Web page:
You know you are an adult when you find yourself seriously considering what you are going to do with the rest of your life, and being a princess or a magician does not seem to cut it anymore.
People often say that one can live the happiest life possible when one is able to turn his/her passion into a career. This used to have about the same likelihood as winning the lottery. Luckily for you, it is much easier to create a career out of a passion in today’s society. Before anything else, however, it is important to discover what you are passionate about. This may have something to do with wanting to revive NSYNC again or being the most amazing fudge brownie maker, but finding a passion that is serious and something you are willing to devote yourself to is no easy task. However, we can take these two desires that may seem futile and turn them into a career in music direction or a career in the culinary arts. That does not sound like a shabby job, now does it?
It is a common misunderstanding that the major you choose when applying to colleges is going to define your next four years and set the guidelines for a future job. This may be true for those few lucky and decisive students, but more often than not, students change their majors several times and often only use their major as a starting point to branch off into other fields of study. Choosing a major is not always easy, but this is where passion once again plays a role. The biggest mistake a prospective college student can make (after forgetting to turn in the application on time of course) is choosing a major simply because it is popular or because it’s what their friends are doing. It is important to understand that the classes you take will revolve around your major, so choose wisely. A good idea is to branch off an important hobby, or a favorite school subject. For example, a high school football star may choose to major in a field such as Sports Medicine, and the science fair queen may want to choose Biology.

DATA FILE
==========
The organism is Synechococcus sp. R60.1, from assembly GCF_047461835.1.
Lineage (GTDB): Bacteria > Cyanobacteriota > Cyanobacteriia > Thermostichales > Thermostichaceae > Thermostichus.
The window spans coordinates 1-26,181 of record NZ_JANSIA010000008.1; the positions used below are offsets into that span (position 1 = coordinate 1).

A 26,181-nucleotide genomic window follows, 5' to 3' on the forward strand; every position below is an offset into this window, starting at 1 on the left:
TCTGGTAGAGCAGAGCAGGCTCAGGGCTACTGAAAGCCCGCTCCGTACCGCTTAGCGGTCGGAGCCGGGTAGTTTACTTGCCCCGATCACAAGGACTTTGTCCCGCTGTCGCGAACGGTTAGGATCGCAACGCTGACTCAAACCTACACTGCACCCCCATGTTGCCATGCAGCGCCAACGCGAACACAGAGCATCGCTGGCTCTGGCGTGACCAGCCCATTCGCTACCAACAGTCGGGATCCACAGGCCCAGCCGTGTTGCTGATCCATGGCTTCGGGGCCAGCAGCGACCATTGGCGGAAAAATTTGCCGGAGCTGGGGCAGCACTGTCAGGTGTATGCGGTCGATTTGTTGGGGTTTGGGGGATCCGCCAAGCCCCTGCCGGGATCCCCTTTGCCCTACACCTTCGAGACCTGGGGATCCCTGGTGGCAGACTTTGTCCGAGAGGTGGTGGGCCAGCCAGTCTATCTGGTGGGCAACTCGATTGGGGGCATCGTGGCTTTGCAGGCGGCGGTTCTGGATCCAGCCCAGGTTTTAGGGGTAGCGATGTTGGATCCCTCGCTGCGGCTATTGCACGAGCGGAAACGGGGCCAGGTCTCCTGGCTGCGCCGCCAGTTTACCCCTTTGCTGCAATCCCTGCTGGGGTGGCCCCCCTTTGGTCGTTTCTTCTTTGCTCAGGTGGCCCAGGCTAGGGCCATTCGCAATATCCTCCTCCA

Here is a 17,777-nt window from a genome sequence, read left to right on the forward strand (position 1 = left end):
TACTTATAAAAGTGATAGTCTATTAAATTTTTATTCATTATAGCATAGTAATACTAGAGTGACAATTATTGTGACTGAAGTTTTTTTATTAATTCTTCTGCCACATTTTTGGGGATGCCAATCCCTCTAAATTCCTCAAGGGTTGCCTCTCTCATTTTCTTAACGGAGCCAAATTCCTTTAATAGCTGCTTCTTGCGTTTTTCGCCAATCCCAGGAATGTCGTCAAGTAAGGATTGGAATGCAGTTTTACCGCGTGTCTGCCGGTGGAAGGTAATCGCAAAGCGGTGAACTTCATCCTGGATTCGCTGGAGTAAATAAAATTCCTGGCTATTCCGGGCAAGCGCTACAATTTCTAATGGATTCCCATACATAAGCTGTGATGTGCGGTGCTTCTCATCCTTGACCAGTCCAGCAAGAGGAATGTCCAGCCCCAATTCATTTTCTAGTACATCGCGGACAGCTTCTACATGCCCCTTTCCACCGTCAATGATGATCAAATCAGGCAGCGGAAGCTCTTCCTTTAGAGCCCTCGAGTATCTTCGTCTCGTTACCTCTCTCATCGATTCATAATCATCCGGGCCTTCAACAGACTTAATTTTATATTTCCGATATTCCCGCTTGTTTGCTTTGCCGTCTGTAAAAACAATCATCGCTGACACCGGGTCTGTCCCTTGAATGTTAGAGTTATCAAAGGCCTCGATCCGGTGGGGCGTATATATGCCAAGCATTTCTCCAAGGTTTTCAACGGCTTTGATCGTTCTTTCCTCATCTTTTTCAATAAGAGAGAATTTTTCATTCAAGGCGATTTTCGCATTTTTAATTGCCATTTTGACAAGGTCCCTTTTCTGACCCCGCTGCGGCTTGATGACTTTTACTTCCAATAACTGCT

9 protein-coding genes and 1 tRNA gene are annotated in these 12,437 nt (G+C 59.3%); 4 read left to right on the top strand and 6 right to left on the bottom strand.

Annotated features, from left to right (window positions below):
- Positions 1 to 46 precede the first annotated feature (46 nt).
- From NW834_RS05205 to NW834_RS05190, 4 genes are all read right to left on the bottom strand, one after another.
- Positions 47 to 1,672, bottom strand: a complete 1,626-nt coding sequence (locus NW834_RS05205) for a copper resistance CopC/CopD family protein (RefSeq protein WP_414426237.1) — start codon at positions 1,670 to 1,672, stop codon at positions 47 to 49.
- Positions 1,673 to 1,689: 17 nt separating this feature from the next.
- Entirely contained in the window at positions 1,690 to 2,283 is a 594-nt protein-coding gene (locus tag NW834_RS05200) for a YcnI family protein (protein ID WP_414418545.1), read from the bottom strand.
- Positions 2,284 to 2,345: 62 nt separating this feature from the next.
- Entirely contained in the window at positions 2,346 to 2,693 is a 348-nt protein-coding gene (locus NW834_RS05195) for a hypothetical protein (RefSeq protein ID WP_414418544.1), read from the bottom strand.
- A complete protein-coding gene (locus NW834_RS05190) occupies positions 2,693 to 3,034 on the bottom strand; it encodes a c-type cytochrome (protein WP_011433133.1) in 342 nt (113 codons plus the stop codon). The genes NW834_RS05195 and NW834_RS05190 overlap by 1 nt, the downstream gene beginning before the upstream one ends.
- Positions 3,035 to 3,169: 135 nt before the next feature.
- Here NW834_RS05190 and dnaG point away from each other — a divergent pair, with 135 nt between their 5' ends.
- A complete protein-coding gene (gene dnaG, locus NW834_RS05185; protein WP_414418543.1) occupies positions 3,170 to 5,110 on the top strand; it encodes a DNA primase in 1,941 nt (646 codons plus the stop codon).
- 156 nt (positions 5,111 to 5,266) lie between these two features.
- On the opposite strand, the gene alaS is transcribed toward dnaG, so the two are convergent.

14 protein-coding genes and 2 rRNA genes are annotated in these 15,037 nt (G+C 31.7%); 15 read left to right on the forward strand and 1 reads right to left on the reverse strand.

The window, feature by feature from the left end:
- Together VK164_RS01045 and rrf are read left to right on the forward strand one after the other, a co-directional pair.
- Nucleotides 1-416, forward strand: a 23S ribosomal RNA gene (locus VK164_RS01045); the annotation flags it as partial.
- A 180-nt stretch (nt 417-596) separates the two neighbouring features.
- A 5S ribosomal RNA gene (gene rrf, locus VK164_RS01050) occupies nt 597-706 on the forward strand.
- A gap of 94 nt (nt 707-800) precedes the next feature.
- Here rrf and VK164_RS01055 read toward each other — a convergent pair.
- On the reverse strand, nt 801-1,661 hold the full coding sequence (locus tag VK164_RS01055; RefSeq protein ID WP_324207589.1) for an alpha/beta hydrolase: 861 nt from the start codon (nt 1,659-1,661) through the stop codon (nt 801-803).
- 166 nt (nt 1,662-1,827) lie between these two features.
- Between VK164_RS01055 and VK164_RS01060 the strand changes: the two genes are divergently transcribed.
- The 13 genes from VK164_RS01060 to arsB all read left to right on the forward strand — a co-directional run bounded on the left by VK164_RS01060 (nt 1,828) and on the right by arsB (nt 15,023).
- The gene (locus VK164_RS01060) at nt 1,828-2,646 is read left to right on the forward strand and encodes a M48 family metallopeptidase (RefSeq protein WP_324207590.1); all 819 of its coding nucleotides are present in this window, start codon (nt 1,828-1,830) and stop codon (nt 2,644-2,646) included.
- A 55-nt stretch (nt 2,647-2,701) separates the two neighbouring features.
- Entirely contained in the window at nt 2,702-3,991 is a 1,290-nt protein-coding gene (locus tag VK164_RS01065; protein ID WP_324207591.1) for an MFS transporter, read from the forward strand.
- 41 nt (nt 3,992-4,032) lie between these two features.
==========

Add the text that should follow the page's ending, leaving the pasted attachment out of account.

Another common misconception is that the Pre Professional students must major in something that directly has to do with their career choice. This may seem like the logical thing to do, and we are all about the logical choice here at Victory Step - SAT/ACT Test Prep. However, professional schools like to see variety so don’t think that a Pre Medicine student has to major in Biology or Chemistry. In fact, I just met a student attending Medical School at Stanford who majored in History and Literature. Here’s a bigger shocker: the founder and CEO of Victory Step - SAT/ACT Test Prep actually majored in electrical engineering at Virginia Tech. However, he later discovered that his biggest passion in life was to teach and work with students and he is now leading a career in education. How is that for variety?
So as the holidays come to a close, I would like to ask you: Got Passion?